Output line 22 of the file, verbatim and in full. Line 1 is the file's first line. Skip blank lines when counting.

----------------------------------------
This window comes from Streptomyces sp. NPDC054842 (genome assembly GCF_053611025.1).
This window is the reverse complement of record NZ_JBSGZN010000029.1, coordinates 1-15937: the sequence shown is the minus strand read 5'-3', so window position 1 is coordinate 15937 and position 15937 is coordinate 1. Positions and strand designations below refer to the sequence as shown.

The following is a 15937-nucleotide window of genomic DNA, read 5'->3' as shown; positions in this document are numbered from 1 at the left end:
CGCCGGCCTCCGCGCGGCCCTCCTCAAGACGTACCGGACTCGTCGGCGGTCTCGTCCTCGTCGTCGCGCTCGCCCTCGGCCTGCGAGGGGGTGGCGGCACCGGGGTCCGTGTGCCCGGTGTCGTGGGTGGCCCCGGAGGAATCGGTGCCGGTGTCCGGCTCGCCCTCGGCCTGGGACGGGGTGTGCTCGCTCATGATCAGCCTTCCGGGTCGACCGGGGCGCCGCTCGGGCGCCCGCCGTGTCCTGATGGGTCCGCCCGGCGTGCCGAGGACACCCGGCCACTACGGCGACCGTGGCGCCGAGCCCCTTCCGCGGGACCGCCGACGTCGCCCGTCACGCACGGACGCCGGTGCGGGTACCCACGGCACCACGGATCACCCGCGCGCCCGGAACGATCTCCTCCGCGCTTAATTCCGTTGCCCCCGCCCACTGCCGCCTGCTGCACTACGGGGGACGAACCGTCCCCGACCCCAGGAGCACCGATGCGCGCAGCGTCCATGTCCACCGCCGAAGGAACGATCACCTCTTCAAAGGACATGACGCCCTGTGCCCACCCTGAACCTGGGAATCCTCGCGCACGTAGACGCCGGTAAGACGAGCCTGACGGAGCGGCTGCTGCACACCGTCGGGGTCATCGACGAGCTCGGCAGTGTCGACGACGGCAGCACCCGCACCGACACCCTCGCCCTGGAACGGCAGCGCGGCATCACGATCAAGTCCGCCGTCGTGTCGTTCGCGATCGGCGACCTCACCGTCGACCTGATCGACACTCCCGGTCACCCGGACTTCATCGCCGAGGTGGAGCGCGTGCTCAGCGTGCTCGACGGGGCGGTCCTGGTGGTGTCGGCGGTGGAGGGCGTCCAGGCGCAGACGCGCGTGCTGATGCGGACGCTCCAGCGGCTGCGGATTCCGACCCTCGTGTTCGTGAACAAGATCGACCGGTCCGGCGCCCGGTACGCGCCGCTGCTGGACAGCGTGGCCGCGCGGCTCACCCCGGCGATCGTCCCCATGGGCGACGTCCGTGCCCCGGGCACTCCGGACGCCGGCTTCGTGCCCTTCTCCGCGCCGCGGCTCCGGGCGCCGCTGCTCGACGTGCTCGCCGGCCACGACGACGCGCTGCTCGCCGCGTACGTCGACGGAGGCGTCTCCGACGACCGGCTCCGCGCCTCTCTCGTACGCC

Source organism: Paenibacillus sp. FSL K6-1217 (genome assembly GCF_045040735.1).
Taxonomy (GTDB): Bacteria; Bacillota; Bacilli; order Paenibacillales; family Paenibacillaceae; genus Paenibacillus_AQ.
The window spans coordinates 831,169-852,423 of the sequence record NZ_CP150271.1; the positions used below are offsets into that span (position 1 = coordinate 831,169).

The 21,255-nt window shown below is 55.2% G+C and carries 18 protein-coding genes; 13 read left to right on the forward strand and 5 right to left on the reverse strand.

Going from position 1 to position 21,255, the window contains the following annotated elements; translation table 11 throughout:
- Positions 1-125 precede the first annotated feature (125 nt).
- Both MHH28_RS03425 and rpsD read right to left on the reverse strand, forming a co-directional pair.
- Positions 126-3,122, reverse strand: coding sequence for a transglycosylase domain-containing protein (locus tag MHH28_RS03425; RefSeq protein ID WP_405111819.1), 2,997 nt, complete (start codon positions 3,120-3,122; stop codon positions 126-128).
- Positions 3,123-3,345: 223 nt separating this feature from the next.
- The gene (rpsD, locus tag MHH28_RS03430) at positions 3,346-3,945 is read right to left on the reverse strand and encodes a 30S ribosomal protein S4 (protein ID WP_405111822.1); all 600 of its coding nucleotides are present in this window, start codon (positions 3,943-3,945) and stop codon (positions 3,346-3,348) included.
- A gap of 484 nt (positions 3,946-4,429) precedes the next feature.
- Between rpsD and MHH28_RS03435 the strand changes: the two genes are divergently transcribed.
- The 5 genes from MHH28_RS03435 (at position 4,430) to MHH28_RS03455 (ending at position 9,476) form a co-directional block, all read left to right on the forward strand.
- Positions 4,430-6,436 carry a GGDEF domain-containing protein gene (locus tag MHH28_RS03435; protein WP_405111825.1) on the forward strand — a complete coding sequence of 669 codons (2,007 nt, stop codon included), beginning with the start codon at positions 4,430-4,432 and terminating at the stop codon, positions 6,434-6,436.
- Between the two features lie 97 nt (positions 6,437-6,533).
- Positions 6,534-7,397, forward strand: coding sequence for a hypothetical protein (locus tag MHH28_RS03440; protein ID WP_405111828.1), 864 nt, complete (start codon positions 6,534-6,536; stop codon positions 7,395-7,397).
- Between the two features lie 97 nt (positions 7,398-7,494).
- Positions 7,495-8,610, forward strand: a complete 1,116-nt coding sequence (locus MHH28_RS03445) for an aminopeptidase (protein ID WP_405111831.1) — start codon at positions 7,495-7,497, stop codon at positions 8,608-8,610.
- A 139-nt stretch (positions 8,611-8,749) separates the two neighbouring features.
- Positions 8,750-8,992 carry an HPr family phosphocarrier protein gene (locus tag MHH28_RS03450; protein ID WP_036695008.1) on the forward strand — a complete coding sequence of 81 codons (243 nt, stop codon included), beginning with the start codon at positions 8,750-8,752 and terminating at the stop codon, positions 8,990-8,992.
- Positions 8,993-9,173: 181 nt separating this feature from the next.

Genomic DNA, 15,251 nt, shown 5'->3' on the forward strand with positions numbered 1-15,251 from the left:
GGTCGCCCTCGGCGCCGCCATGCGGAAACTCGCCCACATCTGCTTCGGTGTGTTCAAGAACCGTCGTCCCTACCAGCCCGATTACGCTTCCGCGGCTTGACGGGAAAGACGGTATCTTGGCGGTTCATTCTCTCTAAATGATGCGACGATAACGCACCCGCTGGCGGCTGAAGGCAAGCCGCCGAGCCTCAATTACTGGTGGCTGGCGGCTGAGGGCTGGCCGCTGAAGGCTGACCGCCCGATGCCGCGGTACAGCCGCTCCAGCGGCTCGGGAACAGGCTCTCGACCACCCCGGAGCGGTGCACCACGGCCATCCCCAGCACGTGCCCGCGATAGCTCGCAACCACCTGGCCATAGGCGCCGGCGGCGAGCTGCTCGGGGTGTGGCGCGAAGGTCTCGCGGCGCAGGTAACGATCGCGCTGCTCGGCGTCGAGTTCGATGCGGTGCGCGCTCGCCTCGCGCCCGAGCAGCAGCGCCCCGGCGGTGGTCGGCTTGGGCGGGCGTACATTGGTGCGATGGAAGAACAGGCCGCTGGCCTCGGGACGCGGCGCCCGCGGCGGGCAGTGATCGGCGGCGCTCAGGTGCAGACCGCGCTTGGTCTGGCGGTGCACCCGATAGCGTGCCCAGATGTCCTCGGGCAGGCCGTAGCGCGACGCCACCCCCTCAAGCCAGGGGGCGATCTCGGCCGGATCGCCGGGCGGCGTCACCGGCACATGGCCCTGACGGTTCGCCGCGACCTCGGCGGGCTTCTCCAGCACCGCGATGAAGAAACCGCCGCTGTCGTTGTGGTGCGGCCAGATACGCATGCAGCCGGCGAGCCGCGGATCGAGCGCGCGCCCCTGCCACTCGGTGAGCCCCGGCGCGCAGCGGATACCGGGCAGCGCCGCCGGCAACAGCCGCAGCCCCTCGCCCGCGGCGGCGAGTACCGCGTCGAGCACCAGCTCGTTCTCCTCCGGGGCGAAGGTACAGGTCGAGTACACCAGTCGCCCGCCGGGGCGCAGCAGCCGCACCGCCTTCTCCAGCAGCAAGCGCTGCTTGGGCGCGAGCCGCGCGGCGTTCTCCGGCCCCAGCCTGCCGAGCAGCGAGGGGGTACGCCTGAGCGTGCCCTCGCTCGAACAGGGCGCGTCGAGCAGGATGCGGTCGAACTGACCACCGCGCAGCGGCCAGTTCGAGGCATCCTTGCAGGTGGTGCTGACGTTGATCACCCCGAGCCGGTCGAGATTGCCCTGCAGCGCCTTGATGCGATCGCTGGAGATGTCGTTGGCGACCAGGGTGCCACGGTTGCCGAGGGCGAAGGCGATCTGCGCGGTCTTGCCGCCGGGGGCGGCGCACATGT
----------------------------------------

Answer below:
- Positions 7,495-8,610, forward strand: a complete 1,116-nt coding sequence (locus MHH28_RS03445) for an aminopeptidase (protein ID WP_405111831.1) — start codon at positions 7,495-7,497, stop codon at positions 8,608-8,610.